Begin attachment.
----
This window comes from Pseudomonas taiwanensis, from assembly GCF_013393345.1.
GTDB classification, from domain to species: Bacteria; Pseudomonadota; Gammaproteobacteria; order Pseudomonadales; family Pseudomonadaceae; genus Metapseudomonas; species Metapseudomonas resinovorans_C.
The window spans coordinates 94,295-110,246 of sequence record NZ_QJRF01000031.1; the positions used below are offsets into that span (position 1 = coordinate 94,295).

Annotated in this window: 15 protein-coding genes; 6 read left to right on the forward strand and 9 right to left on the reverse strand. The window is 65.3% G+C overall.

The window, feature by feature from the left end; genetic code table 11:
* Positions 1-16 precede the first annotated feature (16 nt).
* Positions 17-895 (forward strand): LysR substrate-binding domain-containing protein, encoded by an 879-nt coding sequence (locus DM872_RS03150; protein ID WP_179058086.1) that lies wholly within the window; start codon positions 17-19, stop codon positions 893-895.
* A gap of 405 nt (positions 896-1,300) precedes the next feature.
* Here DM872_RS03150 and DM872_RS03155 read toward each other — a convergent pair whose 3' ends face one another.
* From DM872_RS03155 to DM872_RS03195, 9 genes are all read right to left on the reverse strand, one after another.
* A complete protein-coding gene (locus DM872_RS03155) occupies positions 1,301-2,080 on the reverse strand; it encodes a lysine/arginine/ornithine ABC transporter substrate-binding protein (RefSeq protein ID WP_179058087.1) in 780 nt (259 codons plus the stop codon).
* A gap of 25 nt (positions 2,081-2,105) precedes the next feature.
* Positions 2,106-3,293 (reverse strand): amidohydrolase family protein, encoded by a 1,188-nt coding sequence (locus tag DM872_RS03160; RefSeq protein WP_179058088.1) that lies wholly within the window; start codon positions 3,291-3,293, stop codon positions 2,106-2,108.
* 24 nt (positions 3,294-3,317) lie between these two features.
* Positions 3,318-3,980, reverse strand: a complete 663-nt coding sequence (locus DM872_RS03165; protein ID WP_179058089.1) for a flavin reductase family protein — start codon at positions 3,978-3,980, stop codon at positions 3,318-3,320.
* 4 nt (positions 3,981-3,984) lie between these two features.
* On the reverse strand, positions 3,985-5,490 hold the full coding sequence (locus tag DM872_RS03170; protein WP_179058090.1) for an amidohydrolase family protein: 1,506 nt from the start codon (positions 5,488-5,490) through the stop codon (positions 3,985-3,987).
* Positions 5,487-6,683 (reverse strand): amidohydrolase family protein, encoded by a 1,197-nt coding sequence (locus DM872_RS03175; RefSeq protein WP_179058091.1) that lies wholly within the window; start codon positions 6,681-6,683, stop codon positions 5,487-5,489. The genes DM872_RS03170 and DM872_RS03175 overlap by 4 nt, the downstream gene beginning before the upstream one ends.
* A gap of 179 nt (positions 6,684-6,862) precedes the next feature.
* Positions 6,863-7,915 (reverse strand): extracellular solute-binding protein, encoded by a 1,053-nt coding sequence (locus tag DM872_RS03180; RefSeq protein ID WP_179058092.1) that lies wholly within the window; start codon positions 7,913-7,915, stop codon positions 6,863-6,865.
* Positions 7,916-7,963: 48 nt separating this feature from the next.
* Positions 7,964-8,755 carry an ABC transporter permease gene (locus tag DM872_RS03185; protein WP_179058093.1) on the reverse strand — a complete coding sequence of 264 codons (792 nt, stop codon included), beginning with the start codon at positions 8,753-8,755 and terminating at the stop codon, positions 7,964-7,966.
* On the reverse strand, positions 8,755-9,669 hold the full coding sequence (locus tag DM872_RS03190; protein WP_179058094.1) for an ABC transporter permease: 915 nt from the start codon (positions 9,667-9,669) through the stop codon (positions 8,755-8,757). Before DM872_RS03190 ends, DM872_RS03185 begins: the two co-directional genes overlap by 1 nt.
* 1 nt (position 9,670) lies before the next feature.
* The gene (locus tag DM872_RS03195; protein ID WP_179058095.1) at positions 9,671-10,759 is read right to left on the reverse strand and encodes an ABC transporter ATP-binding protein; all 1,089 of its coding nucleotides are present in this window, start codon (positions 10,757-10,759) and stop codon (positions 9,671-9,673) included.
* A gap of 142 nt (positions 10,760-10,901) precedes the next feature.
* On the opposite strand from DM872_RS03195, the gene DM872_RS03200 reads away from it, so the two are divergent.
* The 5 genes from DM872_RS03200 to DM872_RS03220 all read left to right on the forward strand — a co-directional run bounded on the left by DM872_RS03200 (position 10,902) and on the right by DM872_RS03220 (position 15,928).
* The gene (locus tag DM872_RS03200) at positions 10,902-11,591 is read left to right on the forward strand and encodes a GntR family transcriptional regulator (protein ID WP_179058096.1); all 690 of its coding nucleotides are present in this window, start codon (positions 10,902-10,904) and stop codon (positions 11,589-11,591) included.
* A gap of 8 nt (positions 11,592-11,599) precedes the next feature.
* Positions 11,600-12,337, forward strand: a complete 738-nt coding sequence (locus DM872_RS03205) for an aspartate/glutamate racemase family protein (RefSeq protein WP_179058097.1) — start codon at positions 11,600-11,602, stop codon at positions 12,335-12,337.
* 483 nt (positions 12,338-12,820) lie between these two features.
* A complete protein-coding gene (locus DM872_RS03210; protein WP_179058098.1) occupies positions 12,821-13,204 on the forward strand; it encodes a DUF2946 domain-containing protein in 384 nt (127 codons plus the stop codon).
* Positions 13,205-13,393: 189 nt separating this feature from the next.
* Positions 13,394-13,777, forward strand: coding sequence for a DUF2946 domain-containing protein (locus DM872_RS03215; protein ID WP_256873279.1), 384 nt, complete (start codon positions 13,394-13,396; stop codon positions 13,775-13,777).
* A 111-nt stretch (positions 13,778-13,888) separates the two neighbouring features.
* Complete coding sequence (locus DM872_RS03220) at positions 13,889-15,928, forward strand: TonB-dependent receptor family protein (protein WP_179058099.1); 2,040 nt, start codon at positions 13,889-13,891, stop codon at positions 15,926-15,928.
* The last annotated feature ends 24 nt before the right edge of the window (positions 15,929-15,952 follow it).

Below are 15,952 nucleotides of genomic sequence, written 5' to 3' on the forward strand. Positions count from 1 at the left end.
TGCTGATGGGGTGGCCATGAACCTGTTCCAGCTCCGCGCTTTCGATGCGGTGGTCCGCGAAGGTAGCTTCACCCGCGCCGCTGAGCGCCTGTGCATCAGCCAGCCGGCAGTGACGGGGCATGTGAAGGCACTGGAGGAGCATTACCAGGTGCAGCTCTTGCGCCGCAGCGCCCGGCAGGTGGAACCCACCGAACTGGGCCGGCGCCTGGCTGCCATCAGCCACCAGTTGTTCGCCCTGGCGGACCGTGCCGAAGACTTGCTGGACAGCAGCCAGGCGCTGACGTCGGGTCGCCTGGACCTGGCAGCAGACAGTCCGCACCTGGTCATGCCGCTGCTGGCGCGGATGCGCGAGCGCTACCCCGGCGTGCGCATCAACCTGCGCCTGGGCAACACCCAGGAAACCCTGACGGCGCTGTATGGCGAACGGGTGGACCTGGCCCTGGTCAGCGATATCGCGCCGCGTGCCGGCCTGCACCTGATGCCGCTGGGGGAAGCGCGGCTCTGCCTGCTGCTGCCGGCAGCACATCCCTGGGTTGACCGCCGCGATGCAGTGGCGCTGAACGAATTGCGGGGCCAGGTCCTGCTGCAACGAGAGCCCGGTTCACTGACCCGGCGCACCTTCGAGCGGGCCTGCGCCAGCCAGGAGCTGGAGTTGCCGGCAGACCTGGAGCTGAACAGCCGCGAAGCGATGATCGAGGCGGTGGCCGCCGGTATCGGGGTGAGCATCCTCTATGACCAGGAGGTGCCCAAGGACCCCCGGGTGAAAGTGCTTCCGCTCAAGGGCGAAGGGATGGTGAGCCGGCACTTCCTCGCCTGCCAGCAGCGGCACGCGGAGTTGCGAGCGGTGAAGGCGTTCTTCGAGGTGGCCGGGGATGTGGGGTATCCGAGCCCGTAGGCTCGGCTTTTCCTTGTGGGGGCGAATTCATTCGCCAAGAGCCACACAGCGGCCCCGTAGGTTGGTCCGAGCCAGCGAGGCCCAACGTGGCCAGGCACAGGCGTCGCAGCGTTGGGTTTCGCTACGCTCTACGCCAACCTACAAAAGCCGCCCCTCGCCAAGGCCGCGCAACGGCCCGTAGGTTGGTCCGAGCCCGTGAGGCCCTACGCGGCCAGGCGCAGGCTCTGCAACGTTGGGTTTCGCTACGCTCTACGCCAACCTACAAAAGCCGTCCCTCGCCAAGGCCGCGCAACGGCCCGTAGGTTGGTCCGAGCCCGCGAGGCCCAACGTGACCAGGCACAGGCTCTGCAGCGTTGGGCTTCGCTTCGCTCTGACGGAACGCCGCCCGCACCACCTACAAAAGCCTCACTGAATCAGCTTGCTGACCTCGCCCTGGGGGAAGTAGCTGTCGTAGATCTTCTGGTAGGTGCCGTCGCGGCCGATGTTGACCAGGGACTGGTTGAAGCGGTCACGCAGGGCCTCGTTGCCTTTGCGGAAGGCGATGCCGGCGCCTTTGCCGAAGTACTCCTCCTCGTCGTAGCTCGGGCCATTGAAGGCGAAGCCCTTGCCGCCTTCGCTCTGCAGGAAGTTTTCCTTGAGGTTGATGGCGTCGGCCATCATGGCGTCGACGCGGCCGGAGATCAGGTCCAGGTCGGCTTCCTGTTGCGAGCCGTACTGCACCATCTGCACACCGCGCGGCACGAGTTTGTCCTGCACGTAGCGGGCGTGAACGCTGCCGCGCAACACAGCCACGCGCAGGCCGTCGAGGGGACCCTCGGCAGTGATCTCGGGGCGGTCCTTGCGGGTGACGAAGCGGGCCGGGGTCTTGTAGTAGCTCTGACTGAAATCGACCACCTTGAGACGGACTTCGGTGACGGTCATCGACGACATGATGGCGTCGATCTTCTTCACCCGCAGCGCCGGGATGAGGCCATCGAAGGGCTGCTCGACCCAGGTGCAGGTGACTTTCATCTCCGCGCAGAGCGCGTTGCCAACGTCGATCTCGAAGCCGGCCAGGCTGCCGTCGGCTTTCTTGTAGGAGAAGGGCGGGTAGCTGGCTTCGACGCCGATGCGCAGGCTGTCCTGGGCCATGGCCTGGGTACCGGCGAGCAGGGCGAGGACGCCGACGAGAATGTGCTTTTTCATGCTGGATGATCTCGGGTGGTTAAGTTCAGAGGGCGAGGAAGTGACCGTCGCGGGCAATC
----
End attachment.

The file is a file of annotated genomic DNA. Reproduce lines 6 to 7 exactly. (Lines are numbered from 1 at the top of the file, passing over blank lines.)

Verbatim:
* Positions 1-16 precede the first annotated feature (16 nt).
* Positions 17-895 (forward strand): LysR substrate-binding domain-containing protein, encoded by an 879-nt coding sequence (locus DM872_RS03150; protein ID WP_179058086.1) that lies wholly within the window; start codon positions 17-19, stop codon positions 893-895.